Beads, ponies, trash and pop 


On a recent Fourth of July afternoon, a certain Loose Lips columnist ventured down to the New Center environs to check out the most recent permutation of the Comerica Michigan Tastefest. Severely distressed because the Issac Hayes show took place the previous evening, my entrée to the festival was further dampened by the fetid stench of rotting garbage and stale Portajohns which greeted me as I strode down a nearby corridor.

Once my feet hit the melted, undulating pavement of Grand Boulevard, however, the stench was replaced by a potpourri of sights, sounds and widely varying demographics (Redford meets Cass Corridor with a soupçon of Grosse Pointe, for example).

The Second Avenue street fair was a big hit with both vendors and festers, as stores such as Pure Detroit and Bag Lady Beads were doing a brisk business, while the porta-Town Pump tavern set up for the occasion provided a welcome oasis for those seeking an alternative to the limited draft beer and water choices available in the festival at large.

According to the Bag Lady-in-chief, Carla Hankins, they could barely keep their tent in stock, as rampant consumerism threatened to deplete their shelves of every last bead and soap product. Fortunately for Hankins, she was ably assisted by beadlings Danielle Kencik and Christine Costa. Kencik, by the by, is preparing to re-enter the couture field with her rejuvenated Dkoy line, and will be working out of a temporary haberdashery space in the Bag Lady store on Grand Circus Park.

Also spotted at the Pure Detroit tent was local author Michael Zadoorian, signing copies of his recent novel Second Hand, which has as its subject matter a theme near and dear to my heart, i.e. second-hand junk. Kudos to Zadoorian for gratuitously complimenting me on my second-hand General Noriega shirt, which I picked up at a Salvation Army store in Flint a few years back.

Also basking in the success of the fest was artist Kevin Stanislawski, aka Slaw, who, along with his wife Lou, curated the gallery show inside the old GM building. He indicated that the gallery was doing extremely well.

Demonstrating a true flair for outsider art, Slaw was accepting various works from walk-up artists such as the building's janitor and a bartender from the porta-Town Pump. Both pieces apparently sold. Slaw said he would like to run a permanent gallery there, an interesting concept if they ever got rid of the 1970s-era doctor's office wall and floor coverings which currently inhabit the once-grand space.


Searching for something entirely different, and seeking to entertain a 16-month-old (family man, that's me), last Saturday saw your intrepid columnist visiting the village green of the Southfield Civic Center, where the Ringling Brothers and Barnum & Bailey Kaleidoscape Circus set up shop.

The whole shebang is leaving town this Sunday, so if you haven't seen this way-cool spectacular, do so immediately. With comfy plush seating, including red velvet couches, as well as pizzas prepared by the Golden Mushroom, this is definitely not your standard Shrine-style big top.

One hour before the show begins, a reception is held where performers wander about and a band entertains. Whilst munching some caramel corn and sipping espresso, I chatted with Malik Jordan Young and Bishop Lee Parks, who were sitting with one Nigel Finnegan Coston. Young and Parks had made the long journey up from Dayton, Ohio to see the show, while Coston had traveled from nearby Royal Oak.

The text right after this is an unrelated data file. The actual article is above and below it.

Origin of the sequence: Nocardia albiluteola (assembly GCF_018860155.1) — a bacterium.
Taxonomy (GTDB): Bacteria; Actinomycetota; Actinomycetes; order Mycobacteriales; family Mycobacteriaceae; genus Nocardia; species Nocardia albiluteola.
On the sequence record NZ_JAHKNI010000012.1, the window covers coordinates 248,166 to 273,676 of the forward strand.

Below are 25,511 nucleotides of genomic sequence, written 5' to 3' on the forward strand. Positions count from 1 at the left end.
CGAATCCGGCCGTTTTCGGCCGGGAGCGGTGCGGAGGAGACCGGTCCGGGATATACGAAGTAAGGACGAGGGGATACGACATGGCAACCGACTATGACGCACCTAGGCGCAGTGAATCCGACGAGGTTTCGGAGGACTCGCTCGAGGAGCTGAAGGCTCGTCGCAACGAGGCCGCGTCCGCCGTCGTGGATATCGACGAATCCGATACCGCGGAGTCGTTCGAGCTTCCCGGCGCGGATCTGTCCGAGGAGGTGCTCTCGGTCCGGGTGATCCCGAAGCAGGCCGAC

The show itself is big on Euro-style, high-end performances; animal acts are limited to a high-stepping corps of trained white stallions and a flock of geese that responds to commands.

There was also this guy who calls himself Picasso Jr. (no relation), who juggled Ping-Pong balls by shooting them out of his mouth like a human lottery machine. He also kept the audience awake by winging plates high over the crowd and then (usually) catching them. I saw one mom grab her kid and start running when those plates started flying over her head.


The recent 24 Hours event sponsored by the Metro Times at detroit contemporary gallery was a rousing success, as more than 600 people traipsed through the doors to see the Trash Brats make music history in a 24-hour (pretty much) nonstop performance.

Joining the Brats' singer Brian Oblivion on stage in cameos were, among others, Dan Halen of 12 Angry Steps, as well as Dave Cocaine of the Feisty Cadavers.

Another added bonus was the acoustic dejeuner sur l’herbe which took place Saturday morning as the show moved outside for some fresh air and a little hibachi-grillin'. Be sure not to miss the Metro Times' Sonic Boom event this weekend, a mondo local music fest taking place at various venues in the Cass Corridor region.


Corrections to be made from my last column: First, the Garden Bowl bleacher party at Comerica Park is this Thursday, and not Sunday, as I erroneously stated. Also, the woman identified in the photo fending off a karate blow is Shana Dellas (née Smith).


Finally, putting to rest a spate of unfounded rumors, Rick Manore has confirmed that he will be voluntarily departing the C-Pop gallery which he founded five years ago in a Royal Oak basement. Splitting in September, the chrome-domed Detroit art Svengali will be venturing out to pursue his many diverse interests, among them a semiautobiographical NBC pilot script about an art gallery, as well as his art-media consulting service (ArtAttack). In line to take the reins will be Sharon L. Currey, formerly of the Ann Arbor Art Center from 1996 to 2000. Adios, amigo.

Casey Coston writes about development in Detroit. E-mail him at

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